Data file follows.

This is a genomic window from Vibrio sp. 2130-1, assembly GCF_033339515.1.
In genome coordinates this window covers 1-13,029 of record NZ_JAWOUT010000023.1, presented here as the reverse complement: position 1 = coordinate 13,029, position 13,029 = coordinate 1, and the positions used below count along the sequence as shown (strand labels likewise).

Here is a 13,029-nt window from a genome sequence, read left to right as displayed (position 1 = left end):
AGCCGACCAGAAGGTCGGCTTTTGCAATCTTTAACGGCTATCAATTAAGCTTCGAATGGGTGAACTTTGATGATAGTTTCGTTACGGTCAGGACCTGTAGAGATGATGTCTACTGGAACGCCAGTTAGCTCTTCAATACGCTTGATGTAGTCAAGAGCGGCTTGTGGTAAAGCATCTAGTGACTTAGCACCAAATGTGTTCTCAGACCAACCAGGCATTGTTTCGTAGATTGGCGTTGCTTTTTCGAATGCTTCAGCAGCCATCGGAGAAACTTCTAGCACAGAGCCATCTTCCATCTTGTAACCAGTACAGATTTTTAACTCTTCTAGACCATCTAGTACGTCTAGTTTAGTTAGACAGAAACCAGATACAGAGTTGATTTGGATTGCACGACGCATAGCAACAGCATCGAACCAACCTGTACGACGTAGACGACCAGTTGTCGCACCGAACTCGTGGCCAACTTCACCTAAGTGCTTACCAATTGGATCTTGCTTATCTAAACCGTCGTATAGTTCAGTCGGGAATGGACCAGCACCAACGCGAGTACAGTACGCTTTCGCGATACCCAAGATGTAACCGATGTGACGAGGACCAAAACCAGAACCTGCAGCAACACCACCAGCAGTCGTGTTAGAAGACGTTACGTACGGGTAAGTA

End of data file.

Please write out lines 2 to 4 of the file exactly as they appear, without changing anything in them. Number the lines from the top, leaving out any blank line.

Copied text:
In genome coordinates this window covers 1-13,029 of record NZ_JAWOUT010000023.1, presented here as the reverse complement: position 1 = coordinate 13,029, position 13,029 = coordinate 1, and the positions used below count along the sequence as shown (strand labels likewise).

Here is a 13,029-nt window from a genome sequence, read left to right as displayed (position 1 = left end):
AGCCGACCAGAAGGTCGGCTTTTGCAATCTTTAACGGCTATCAATTAAGCTTCGAATGGGTGAACTTTGATGATAGTTTCGTTACGGTCAGGACCTGTAGAGATGATGTCTACTGGAACGCCAGTTAGCTCTTCAATACGCTTGATGTAGTCAAGAGCGGCTTGTGGTAAAGCATCTAGTGACTTAGCACCAAATGTGTTCTCAGACCAACCAGGCATTGTTTCGTAGATTGGCGTTGCTTTTTCGAATGCTTCAGCAGCCATCGGAGAAACTTCTAGCACAGAGCCATCTTCCATCTTGTAACCAGTACAGATTTTTAACTCTTCTAGACCATCTAGTACGTCTAGTTTAGTTAGACAGAAACCAGATACAGAGTTGATTTGGATTGCACGACGCATAGCAACAGCATCGAACCAACCTGTACGACGTAGACGACCAGTTGTCGCACCGAACTCGTGGCCAACTTCACCTAAGTGCTTACCAATTGGATCTTGCTTATCTAAACCGTCGTATAGTTCAGTCGGGAATGGACCAGCACCAACGCGAGTACAGTACGCTTTCGCGATACCCAAGATGTAACCGATGTGACGAGGACCAAAACCAGAACCTGCAGCAACACCACCAGCAGTCGTGTTAGAAGACGTTACGTACGGGTAAGTA